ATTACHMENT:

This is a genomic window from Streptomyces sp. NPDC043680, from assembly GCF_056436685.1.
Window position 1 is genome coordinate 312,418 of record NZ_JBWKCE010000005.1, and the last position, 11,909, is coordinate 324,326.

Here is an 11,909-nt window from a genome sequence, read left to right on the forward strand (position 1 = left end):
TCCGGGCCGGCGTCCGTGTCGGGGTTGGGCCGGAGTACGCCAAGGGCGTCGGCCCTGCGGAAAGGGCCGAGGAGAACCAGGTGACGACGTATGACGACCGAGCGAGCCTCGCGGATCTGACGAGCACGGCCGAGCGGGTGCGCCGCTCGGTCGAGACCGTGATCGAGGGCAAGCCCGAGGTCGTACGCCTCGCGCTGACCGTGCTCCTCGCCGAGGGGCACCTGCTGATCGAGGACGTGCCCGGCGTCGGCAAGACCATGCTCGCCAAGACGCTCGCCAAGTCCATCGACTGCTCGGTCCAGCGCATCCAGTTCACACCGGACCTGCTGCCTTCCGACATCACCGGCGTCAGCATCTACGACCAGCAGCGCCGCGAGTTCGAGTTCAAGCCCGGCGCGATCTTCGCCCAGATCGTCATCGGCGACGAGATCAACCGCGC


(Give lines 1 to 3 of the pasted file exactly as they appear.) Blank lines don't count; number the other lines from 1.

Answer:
This is a genomic window from Streptomyces sp. NPDC043680, from assembly GCF_056436685.1.
Window position 1 is genome coordinate 312,418 of record NZ_JBWKCE010000005.1, and the last position, 11,909, is coordinate 324,326.

Here is an 11,909-nt window from a genome sequence, read left to right on the forward strand (position 1 = left end):